Bartlett (Chris)

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    PLEASE CRIT THIS - 2: Kevin Kelly

    Chris Hildrey
    Aug 4, '10 9:25 PM EST

    Unfortunately, due to Kevin Kelly recently impersonating the Bartlett and threatening me with legal action in their name I have decided to remove his work from my blog.

    These legal threats concerned comments I made in an interview with the guys over at Boidus and were made from behind the veil of an anonymous alias ( Please be warned if you get any similar threats from this email account as Kevin is claiming to be able to represent the Bartlett School of Architecture and is threatening legal action and removal from the school should his demands not be met. These claims are false and should be ignored.



    I'm still unsure what Kevin's reasons for doing this were. I had considered him a good friend until I found out by chance he was behind these threats; I'm just sorry that his actions have led to the removal of this post. That said, I'll leave the comments to the original post up (there were 5 at the time of this edit) as there were some interesting discussions made by others.



    • The drawings once again, are extremely well rendered and beautiful. Your class has some talented artists from the small sample you have provided.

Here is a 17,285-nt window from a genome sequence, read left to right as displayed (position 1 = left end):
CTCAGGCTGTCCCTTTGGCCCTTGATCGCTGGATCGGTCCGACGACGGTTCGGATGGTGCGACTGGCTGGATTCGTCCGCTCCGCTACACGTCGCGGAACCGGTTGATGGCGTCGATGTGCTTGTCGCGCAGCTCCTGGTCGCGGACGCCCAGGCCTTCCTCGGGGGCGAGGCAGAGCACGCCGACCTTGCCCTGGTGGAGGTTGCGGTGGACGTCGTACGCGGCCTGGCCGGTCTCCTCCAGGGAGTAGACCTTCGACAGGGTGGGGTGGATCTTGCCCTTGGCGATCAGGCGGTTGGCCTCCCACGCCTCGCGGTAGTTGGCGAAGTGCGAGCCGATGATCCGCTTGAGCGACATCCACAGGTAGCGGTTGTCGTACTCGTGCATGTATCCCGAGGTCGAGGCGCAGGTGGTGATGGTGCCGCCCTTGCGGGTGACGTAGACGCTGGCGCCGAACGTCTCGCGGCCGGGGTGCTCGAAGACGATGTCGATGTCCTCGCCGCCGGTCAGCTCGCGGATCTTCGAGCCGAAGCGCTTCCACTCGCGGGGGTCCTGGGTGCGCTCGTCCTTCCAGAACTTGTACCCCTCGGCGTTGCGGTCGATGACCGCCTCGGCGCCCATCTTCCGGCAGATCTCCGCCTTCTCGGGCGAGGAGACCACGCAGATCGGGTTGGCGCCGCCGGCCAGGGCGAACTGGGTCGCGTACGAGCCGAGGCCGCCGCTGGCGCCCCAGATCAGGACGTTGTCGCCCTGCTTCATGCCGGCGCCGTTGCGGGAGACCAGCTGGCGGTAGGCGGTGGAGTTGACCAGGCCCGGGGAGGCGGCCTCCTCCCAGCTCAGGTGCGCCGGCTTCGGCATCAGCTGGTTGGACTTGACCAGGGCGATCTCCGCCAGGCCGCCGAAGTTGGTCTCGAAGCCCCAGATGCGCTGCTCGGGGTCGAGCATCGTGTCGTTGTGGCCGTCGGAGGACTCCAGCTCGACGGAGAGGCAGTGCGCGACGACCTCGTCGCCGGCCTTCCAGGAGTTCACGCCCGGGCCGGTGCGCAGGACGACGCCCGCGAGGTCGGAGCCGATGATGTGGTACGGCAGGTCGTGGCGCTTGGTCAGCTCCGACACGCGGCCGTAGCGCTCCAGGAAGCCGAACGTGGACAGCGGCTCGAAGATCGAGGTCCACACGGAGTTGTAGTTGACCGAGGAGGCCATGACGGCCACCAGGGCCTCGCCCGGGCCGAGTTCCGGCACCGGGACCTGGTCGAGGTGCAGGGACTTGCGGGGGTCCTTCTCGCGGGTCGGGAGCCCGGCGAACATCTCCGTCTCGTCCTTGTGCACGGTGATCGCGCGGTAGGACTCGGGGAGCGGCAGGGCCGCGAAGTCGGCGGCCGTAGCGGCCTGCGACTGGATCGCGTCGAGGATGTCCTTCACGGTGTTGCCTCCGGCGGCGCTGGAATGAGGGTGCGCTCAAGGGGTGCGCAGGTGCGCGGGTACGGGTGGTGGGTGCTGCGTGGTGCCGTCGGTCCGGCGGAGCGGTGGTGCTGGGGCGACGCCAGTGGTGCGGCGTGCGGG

I understand that this is about decadent hermits, and their opulent hermit palaces, sanctuaries of seclusion. I typically imagine hermits alone in their huts, avoiding the prying eyes of society. This scenario puts a grand staircase and entrance, beckoning strangers to enter. Can you be a hermit and embody this kind of architecture? Perhaps the architecture of the secluded individual is more ritualistic and circular, though it's possible that this particular hermit is obsessed with a long grand processional entrance, rising to his domain separate from the ground and the rest of society.

      The DIY recyclable / gaudi aesthetic works well together. The later images read more as character/scene drafts from a pixar movie than an architectural representation.

      Is the general purpose of this project to interpret the architecture of a piece of literature?

      Aug 6, 10 1:57 am

      I love the imagery, but I'm left wondering how the fantasy becomes reality, as an architectural proposal. Speaking of Zumthor, what are the structures made of? How would they be constructed?

      Aug 6, 10 4:25 pm